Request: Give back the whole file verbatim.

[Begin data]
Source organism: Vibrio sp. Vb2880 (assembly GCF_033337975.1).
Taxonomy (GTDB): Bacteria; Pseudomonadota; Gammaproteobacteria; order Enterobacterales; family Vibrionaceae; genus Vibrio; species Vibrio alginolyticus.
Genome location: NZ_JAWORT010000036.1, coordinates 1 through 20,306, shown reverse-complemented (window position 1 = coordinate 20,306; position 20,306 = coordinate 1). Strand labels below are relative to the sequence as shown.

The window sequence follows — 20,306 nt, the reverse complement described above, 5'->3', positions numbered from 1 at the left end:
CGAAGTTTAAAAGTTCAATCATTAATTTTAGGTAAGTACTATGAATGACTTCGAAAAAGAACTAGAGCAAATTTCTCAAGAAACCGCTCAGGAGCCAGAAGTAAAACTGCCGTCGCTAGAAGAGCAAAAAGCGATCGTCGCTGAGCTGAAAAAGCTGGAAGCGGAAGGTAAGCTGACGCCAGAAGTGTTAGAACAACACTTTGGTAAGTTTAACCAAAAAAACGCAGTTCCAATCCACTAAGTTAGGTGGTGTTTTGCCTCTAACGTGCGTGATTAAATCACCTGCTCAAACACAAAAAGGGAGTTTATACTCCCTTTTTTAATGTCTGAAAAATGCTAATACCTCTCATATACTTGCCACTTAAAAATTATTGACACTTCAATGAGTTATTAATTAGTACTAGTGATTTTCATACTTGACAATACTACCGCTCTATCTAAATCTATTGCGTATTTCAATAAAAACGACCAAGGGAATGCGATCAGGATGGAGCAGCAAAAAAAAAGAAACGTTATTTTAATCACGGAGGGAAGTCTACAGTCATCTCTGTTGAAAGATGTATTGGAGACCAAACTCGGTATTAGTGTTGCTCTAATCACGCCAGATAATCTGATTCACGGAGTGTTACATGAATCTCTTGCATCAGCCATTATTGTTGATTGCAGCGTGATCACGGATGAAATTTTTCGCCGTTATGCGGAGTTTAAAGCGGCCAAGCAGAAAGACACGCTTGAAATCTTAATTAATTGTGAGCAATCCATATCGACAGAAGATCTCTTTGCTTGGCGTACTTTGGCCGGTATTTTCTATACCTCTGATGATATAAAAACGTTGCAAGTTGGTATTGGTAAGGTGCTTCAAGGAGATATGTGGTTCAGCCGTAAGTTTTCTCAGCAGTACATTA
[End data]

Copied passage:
Source organism: Vibrio sp. Vb2880 (assembly GCF_033337975.1).
Taxonomy (GTDB): Bacteria; Pseudomonadota; Gammaproteobacteria; order Enterobacterales; family Vibrionaceae; genus Vibrio; species Vibrio alginolyticus.
Genome location: NZ_JAWORT010000036.1, coordinates 1 through 20,306, shown reverse-complemented (window position 1 = coordinate 20,306; position 20,306 = coordinate 1). Strand labels below are relative to the sequence as shown.

The window sequence follows — 20,306 nt, the reverse complement described above, 5'->3', positions numbered from 1 at the left end:
CGAAGTTTAAAAGTTCAATCATTAATTTTAGGTAAGTACTATGAATGACTTCGAAAAAGAACTAGAGCAAATTTCTCAAGAAACCGCTCAGGAGCCAGAAGTAAAACTGCCGTCGCTAGAAGAGCAAAAAGCGATCGTCGCTGAGCTGAAAAAGCTGGAAGCGGAAGGTAAGCTGACGCCAGAAGTGTTAGAACAACACTTTGGTAAGTTTAACCAAAAAAACGCAGTTCCAATCCACTAAGTTAGGTGGTGTTTTGCCTCTAACGTGCGTGATTAAATCACCTGCTCAAACACAAAAAGGGAGTTTATACTCCCTTTTTTAATGTCTGAAAAATGCTAATACCTCTCATATACTTGCCACTTAAAAATTATTGACACTTCAATGAGTTATTAATTAGTACTAGTGATTTTCATACTTGACAATACTACCGCTCTATCTAAATCTATTGCGTATTTCAATAAAAACGACCAAGGGAATGCGATCAGGATGGAGCAGCAAAAAAAAAGAAACGTTATTTTAATCACGGAGGGAAGTCTACAGTCATCTCTGTTGAAAGATGTATTGGAGACCAAACTCGGTATTAGTGTTGCTCTAATCACGCCAGATAATCTGATTCACGGAGTGTTACATGAATCTCTTGCATCAGCCATTATTGTTGATTGCAGCGTGATCACGGATGAAATTTTTCGCCGTTATGCGGAGTTTAAAGCGGCCAAGCAGAAAGACACGCTTGAAATCTTAATTAATTGTGAGCAATCCATATCGACAGAAGATCTCTTTGCTTGGCGTACTTTGGCCGGTATTTTCTATACCTCTGATGATATAAAAACGTTGCAAGTTGGTATTGGTAAGGTGCTTCAAGGAGATATGTGGTTCAGCCGTAAGTTTTCTCAGCAGTACATTA